Presently, no pharmacological
treatment is shown to modify the rate of decline in lung function or disease progression. Patients are commonly treated with bronchodilators to
improve symptoms and reduce exacerbations: long-acting muscarinic antagonists (LAMAs) and
long-acting β2-agonists (LABAs). LAMAs and LABAs can be used as monotherapy or in combination
depending on the severity of the disease.
A growing body of evidence shows
that LAMA and LABA co-administration is more effective than using either drug class alone.
Co-administration has been shown to improve lung function (FEV1), symptoms, resting and dynamic
hyperinflation, exercise capacity, and reduce exacerbations.3
Other potential benefits of
co-administration include reduced need for rescue medication compared with monotherapy, and
decreased risk of adverse effects compared with increasing the dose of a single
Recently, an FDA committee voted to
recommend approval of a new combination product containing a LAMA (umeclidinium) and a LABA
(vilanterol). The committee determined that the efficacy and safety data provided substantial
evidence to support approval of umeclidinium/vilanterol (UMEC/VI, 62.5/25 mcg dose) for the
long-acting, once-daily maintenance treatment of airflow obstruction in patients with chronic
obstructive pulmonary disease (COPD), including chronic bronchitis and emphysema.4 Anoro Ellipta is the proprietary name
for UMEC/VI, administered using the Ellipta inhaler. GlaxoSmithKline and Theravance, Inc. will
be marketing this novel product.4
Phase 3 studies of
UMEC/VI in patients with chronic COPD included two 24-week efficacy studies that compared the
combination, its components and placebo as well as two 24-week active comparator studies that
compared the combination to tiotropium for the maintenance treatment of COPD. For all 4 studies, the primary outcome was trough FEV1 at the end of 24 weeks,
and inclusion criteria
consisted of post bronchodilator FEV1/FVC ration
<0.70, post bronchodilator FEV1 ≤70% predicted, and modified Medical Research Council (mMRC) dyspnea
scores ≥2. Two doses of UMEC/VI,
62.5/25 and 125/25 mcg were
evaluated, and both doses were found to be similar with regard to efficacy and safety in the
overall Phase 3 study population.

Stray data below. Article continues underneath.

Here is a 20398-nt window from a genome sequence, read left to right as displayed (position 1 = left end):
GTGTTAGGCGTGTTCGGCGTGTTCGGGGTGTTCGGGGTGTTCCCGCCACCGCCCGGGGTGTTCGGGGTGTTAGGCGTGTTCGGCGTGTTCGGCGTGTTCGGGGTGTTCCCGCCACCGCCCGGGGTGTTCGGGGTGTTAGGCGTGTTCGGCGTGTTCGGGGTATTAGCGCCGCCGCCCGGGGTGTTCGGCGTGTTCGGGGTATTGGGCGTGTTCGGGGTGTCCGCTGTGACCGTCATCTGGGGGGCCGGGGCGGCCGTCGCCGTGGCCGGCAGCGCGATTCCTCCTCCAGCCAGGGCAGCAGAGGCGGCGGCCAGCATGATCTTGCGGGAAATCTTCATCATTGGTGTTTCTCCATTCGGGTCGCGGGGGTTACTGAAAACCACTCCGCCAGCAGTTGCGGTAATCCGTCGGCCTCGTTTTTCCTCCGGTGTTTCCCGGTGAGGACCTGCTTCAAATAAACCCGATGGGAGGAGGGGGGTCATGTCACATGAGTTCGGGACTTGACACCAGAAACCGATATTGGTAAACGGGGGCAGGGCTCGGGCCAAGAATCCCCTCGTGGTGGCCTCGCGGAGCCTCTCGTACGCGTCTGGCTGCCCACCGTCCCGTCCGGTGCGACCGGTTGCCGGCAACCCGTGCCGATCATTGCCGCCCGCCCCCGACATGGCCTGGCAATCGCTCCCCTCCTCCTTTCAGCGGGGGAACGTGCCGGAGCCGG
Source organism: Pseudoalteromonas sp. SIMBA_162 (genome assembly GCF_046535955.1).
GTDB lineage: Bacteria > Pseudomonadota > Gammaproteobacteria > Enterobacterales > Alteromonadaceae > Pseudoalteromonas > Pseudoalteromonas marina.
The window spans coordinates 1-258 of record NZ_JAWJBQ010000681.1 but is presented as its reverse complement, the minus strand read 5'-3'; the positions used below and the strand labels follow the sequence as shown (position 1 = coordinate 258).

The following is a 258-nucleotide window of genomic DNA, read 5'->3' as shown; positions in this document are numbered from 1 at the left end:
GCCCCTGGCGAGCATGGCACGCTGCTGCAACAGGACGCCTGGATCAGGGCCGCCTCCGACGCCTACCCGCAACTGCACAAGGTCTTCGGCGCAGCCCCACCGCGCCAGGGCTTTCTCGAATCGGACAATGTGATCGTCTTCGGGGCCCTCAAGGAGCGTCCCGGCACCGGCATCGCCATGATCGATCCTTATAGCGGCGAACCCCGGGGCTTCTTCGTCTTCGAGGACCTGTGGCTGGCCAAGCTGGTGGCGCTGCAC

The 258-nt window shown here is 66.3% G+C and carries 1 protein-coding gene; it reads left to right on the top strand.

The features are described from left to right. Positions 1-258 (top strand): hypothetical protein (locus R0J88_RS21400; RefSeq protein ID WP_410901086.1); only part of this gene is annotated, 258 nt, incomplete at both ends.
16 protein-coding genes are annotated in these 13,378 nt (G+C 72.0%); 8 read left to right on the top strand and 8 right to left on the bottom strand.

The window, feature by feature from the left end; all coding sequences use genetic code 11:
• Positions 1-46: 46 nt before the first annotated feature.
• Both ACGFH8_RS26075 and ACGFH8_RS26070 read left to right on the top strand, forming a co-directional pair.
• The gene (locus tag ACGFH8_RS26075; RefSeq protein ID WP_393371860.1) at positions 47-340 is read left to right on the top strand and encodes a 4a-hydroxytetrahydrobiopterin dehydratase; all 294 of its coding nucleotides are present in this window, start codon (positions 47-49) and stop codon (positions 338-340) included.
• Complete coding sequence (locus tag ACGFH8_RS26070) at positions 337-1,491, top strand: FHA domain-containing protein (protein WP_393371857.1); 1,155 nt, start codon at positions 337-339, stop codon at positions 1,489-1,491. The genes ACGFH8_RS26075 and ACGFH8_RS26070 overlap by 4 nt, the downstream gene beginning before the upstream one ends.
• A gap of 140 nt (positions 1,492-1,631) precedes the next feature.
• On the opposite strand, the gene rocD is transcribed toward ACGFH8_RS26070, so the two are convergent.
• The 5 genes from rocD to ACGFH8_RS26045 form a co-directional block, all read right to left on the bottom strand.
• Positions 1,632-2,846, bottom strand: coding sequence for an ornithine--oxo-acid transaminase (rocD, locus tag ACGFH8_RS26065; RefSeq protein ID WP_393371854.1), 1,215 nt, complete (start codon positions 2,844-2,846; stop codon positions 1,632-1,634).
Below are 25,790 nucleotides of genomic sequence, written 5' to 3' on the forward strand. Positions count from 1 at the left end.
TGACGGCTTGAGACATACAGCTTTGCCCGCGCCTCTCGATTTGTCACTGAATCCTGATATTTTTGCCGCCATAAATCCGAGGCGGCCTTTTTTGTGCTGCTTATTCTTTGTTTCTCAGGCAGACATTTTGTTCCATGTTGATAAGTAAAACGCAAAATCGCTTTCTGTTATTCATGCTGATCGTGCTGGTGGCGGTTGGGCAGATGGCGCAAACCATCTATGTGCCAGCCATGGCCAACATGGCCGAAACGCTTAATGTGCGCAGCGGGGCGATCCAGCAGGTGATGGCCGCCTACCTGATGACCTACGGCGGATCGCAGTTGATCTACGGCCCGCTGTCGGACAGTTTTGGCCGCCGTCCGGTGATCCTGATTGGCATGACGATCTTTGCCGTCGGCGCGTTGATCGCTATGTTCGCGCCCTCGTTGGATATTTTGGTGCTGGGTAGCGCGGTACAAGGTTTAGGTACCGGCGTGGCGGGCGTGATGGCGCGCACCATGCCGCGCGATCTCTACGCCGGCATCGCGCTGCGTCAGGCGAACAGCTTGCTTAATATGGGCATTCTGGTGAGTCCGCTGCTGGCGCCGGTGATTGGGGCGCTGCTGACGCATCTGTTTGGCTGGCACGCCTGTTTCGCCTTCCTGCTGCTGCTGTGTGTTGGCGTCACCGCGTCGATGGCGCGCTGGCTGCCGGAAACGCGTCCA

These UMEC/VI clinical trials involved
over 4500 COPD patients. The most frequently reported adverse events across all treatment arms
(including placebo) were headache, nasopharyngitis, cough, upper respiratory tract infection, and
back pain. COPD exacerbation was the most common serious adverse event reported.
While Anoro Ellipta is not yet
approved, it is the first product that delivers dual long-acting bronchodilators (LAMA AND LABA)
via single inhaler device administered once daily. If
the FDA follows the recommendation of their advisory committee and the product gains approval, it
may offer a simplified therapeutic option for patients that require dual long-acting bronchodilator
therapy for control of their COPD.
1. Gregory J. Feldman and Anton .
“Current evidence and future prospects The combination of umeclidinium bromide and vilanterol
in the management of chronic obstructive pulmonary disease.” Ther Adv Respir Dis
published online 3 September 2013. DOI: 10.1177/1753465813499789.
2. Gregory Feldman, Robert R. Walker, Jean Brooks, Rashmi Mehta
and Glenn Crater. “28-Day safety and tolerability of umeclidinium in combination with
vilanterol in COPD: A randomized placebo-controlled trial.” Pulmonary Pharmacology &
Therapeutics 25 (2012) 465-471.
3. Mario Cazzola, Clive P. Page, Luigino Calzetta, and M.
Gabriella Matera. “Pharmacology and Therapeutics of
Bronchodilators.” Pharmacol Rev 64 (2012):450–504.
4. FDA Advisory Committee recommends approval in US of
umeclidinium/vilanterol for the treatment of COPD.
Issued: 10th September 2013, London UK
and South San Francisco, CA, USA.